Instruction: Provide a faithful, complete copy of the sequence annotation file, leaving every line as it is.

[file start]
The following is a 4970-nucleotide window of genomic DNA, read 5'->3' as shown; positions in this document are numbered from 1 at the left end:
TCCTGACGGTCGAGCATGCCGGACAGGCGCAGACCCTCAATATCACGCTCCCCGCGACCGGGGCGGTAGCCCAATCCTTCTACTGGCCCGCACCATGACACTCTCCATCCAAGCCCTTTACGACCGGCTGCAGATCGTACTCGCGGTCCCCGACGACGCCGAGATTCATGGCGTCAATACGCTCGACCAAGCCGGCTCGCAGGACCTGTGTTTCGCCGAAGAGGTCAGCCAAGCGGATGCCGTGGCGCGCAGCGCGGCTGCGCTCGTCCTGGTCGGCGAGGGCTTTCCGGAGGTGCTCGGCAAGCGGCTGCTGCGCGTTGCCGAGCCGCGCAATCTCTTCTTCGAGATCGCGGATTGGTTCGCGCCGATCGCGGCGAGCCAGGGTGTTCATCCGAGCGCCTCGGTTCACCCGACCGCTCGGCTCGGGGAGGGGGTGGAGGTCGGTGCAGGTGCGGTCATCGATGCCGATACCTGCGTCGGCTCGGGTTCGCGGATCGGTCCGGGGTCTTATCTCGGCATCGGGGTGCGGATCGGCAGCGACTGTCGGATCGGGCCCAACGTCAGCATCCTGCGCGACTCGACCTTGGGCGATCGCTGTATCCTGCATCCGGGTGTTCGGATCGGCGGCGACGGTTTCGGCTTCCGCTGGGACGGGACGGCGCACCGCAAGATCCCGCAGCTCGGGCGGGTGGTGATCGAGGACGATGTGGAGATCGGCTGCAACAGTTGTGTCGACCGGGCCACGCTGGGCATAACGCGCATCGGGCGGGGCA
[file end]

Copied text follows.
The following is a 4970-nucleotide window of genomic DNA, read 5'->3' as shown; positions in this document are numbered from 1 at the left end:
TCCTGACGGTCGAGCATGCCGGACAGGCGCAGACCCTCAATATCACGCTCCCCGCGACCGGGGCGGTAGCCCAATCCTTCTACTGGCCCGCACCATGACACTCTCCATCCAAGCCCTTTACGACCGGCTGCAGATCGTACTCGCGGTCCCCGACGACGCCGAGATTCATGGCGTCAATACGCTCGACCAAGCCGGCTCGCAGGACCTGTGTTTCGCCGAAGAGGTCAGCCAAGCGGATGCCGTGGCGCGCAGCGCGGCTGCGCTCGTCCTGGTCGGCGAGGGCTTTCCGGAGGTGCTCGGCAAGCGGCTGCTGCGCGTTGCCGAGCCGCGCAATCTCTTCTTCGAGATCGCGGATTGGTTCGCGCCGATCGCGGCGAGCCAGGGTGTTCATCCGAGCGCCTCGGTTCACCCGACCGCTCGGCTCGGGGAGGGGGTGGAGGTCGGTGCAGGTGCGGTCATCGATGCCGATACCTGCGTCGGCTCGGGTTCGCGGATCGGTCCGGGGTCTTATCTCGGCATCGGGGTGCGGATCGGCAGCGACTGTCGGATCGGGCCCAACGTCAGCATCCTGCGCGACTCGACCTTGGGCGATCGCTGTATCCTGCATCCGGGTGTTCGGATCGGCGGCGACGGTTTCGGCTTCCGCTGGGACGGGACGGCGCACCGCAAGATCCCGCAGCTCGGGCGGGTGGTGATCGAGGACGATGTGGAGATCGGCTGCAACAGTTGTGTCGACCGGGCCACGCTGGGCATAACGCGCATCGGGCGGGGCA